Content and a PB&J Sandwich?

Peanut Butter and Jelly SandwichThe relationship between search, social and content is described by author, Lee Odden, in his book, “Optimize,” as “a peanut butter and jelly sandwich, with SEO as the peanut butter, social media as the jelly and content as the bread that holds it all together.”

I would add that the plastic wrap around the sandwich is web strategy.

A plethora of statistics tell us consumers are using the internet to find and do everything they want…including finding the best doctor, the best hospital and the best care for their medical issue. Over the course of working with hospitals, I have been asked to develop website content several times. The general goal of site content is to educate the consumer – or in this case, the patient – about services and offerings. Often not stated, the expectation is that once content is developed and implemented on a site, consumers will magically come to read every word. It’s not quite that easy! Content is only one part of the sandwich.

Many health systems across the country are comprised of multiple hospitals. These systems may have a separate site for each of their hospitals and may have separate social media sites as well. Some systems even have separate sites for particular service lines, like cancer or cardiology. The idea of having multiple sites in a consistently branded hospital system has always baffled me. Consider successful retail companies for best practices. Starbucks has thousands of locations, but only a single site. Home Depot has several product lines, but not an individual site for Plumbing. Home Depot markets a single site for both their product lines and locations. Does that mean there aren’t reasons for hospital systems to have separate sites? No. For example, if different names and logos are in place for each individual hospital, separate sites may be best. If a health system has a niche hospital, like a children’s hospital, that is branded differently, it may need to be marketed individually with a separate site, although not always.

Before content development begins, conduct a thorough discovery of how many organizational web properties exist and how those properties interact with each. A particular case stands out as an example of why this is important. A client was interested in enhancing their hospital site by developing new content. Using a keyword tool on Moz, it was quickly discovered that six sites were returned in search results, six sites that were owned by the hospital system. Some were sites for various hospital locations which were located very close to each other; some were service line specific. All this was likely creating confusion for potential patients searching online for information. I know I was confused! It even appeared that one site was cannibalizing search traffic that might have been better directed to another site. Oh, and by the way, a single local competitor’s site consistently rose to the top in organic search. Yikes!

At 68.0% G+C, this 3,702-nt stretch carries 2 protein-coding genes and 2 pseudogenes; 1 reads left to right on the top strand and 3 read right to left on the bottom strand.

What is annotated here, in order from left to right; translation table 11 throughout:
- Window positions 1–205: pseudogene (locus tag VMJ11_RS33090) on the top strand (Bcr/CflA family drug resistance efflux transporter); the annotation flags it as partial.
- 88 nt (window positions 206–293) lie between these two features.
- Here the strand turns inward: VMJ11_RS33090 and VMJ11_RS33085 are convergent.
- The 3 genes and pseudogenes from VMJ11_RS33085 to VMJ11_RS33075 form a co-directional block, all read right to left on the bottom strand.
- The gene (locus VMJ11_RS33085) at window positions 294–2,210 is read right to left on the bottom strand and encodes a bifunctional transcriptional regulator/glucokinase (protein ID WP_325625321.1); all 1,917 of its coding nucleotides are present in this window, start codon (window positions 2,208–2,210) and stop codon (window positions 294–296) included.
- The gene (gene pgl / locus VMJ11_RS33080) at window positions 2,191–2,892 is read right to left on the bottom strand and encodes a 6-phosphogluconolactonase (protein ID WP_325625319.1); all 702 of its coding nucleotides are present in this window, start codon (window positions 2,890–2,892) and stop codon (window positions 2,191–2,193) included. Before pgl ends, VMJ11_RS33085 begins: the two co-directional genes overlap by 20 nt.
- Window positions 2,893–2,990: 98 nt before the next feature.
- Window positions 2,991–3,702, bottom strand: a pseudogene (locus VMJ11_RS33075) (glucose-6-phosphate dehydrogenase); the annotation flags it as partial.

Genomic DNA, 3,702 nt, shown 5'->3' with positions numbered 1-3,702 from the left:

At this point, the six hospital sites were evaluated again using Moz to measure site authority, rank and other items that impact how Google views sites in search. The competitor’s site was also evaluated. As expected, the single competitor’s site had significantly higher authority and ranking scores. The client’s sites, however, had varying rank and authority scores that were significantly lower than their competition. The sites were actually competing against each other in search which resulted in reduced authority rankings for all the sites.

Let’s get back to the content proposition. Before content creation should even be considered, web strategy must be understood. In this example, by digging deeper, exploring all these sites’ analytics and taking inventory of the content on all six sites, the conclusion might be that content doesn’t really need to be developed. Combining all these sites and implementing high performing content into one or two sites might be the best option. Social media sites may need to be combined and best practices established, as well as reining in Google citations. Creating a more thoughtful and unified web strategy will increase rank and authority in Google’s eyes. Even better, potential customers will have a better chance of finding the content they want (you want them) to read.

That’s a wrap!



Categories: General, Web Strategy

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